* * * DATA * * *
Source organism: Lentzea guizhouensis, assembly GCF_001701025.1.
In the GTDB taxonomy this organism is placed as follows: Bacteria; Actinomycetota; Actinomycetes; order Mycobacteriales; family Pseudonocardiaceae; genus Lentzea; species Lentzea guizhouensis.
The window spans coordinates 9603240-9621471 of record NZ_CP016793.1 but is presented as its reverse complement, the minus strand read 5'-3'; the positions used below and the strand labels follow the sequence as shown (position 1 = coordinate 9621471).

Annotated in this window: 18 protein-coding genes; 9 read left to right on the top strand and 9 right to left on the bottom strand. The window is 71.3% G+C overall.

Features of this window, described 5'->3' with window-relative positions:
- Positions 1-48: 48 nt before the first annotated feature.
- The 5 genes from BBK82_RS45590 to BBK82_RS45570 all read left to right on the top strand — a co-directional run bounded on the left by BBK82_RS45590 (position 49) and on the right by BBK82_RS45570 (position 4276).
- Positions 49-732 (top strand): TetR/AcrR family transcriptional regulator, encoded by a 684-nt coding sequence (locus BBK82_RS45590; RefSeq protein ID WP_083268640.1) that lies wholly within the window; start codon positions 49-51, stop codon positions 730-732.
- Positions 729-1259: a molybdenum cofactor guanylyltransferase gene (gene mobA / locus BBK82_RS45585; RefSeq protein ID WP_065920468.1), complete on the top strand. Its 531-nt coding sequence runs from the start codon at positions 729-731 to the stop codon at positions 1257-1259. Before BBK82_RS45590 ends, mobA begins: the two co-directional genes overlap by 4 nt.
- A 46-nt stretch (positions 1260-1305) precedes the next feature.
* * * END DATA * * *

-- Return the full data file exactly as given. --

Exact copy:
Source organism: Lentzea guizhouensis, assembly GCF_001701025.1.
In the GTDB taxonomy this organism is placed as follows: Bacteria; Actinomycetota; Actinomycetes; order Mycobacteriales; family Pseudonocardiaceae; genus Lentzea; species Lentzea guizhouensis.
The window spans coordinates 9603240-9621471 of record NZ_CP016793.1 but is presented as its reverse complement, the minus strand read 5'-3'; the positions used below and the strand labels follow the sequence as shown (position 1 = coordinate 9621471).

Annotated in this window: 18 protein-coding genes; 9 read left to right on the top strand and 9 right to left on the bottom strand. The window is 71.3% G+C overall.

Features of this window, described 5'->3' with window-relative positions:
- Positions 1-48: 48 nt before the first annotated feature.
- The 5 genes from BBK82_RS45590 to BBK82_RS45570 all read left to right on the top strand — a co-directional run bounded on the left by BBK82_RS45590 (position 49) and on the right by BBK82_RS45570 (position 4276).
- Positions 49-732 (top strand): TetR/AcrR family transcriptional regulator, encoded by a 684-nt coding sequence (locus BBK82_RS45590; RefSeq protein ID WP_083268640.1) that lies wholly within the window; start codon positions 49-51, stop codon positions 730-732.
- Positions 729-1259: a molybdenum cofactor guanylyltransferase gene (gene mobA / locus BBK82_RS45585; RefSeq protein ID WP_065920468.1), complete on the top strand. Its 531-nt coding sequence runs from the start codon at positions 729-731 to the stop codon at positions 1257-1259. Before BBK82_RS45590 ends, mobA begins: the two co-directional genes overlap by 4 nt.
- A 46-nt stretch (positions 1260-1305) precedes the next feature.